Several European Union countries began vaccinating against COVID-19 Sunday.
In Italy, a nurse, a university professor and a doctor were the first people to receive the initial vaccine dose at Rome’s Lazzaro Spallanzani hospital.
In Spain, the vaccination began at Los Olmos nursing home in Guadalajara.
In the Czech Republic, Prime Minister Andrej Babis was among the first people inoculated, as vaccinations began nationwide.
In Germany Saturday, 101-year-old Edith Kwoizalla, who lives in a retirement home, received the first of her two shots.
In Hungary, it was a doctor, Arienne Kertesz from South Pest.
In Slovakia, an infectious disease specialist was the first in line.
The first shipments of the Pfizer-BioNTech vaccine were limited to 10,000 doses in most EU countries. Each nation decides its own vaccination program, but all are vaccinating the most vulnerable first.
European Commission President Ursula von der Leyen called it “a touching moment of unity” in a video celebrating the beginning of the rollout of the vaccine to nearly 450 million people.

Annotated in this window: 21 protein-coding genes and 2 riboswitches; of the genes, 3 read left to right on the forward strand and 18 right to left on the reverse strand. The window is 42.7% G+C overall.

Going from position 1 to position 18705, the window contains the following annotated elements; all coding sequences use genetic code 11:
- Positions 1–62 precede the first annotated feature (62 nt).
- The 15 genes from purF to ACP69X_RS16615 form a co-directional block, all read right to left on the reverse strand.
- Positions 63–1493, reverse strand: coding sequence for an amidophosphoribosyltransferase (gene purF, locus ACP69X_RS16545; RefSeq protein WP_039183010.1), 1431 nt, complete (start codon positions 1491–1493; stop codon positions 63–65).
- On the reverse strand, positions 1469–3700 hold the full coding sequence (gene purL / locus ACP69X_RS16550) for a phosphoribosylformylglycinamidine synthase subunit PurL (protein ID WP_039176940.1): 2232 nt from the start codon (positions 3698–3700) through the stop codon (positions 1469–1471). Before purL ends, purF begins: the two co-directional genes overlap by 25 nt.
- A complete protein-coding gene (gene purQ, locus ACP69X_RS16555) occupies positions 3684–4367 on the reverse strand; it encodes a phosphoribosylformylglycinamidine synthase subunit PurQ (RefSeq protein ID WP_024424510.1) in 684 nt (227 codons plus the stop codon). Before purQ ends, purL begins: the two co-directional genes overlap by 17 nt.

The vaccination in EU countries began as a new coronavirus variant, more contagious and more dangerous, spread internationally, adding emphasis to the World Health Organization’s warning that the current pandemic will not be the last.
The warning came in a video message on Sunday by WHO’s Director-General Tedros Adhanom Ghebreyesus.
The world must learn from COVID-19 and address “the intimate links between the health of humans, animals and the planet,” Tedros said in his remarks for the first International Day of Epidemic Preparedness.
“For too long the world has operated on a cycle of panic and neglect,” he said. “We throw money at one epidemic and when it’s over, we forget about it and do nothing to prevent the next one.”
Tedros said every country needs to invest in what he called the supply of care: the ability to avoid, detect and mitigate all kinds of emergencies.
The new virus strain is 50% to 74% more contagious than its predecessors, according to a study from the London School of Hygiene and Tropical Medicine, raising fears of more hospitalizations and deaths in 2021 than in 2020.
Effective Monday, U.S. authorities said passengers arriving from Britain must test negative for COVID-19 before departure.
Voice of America – English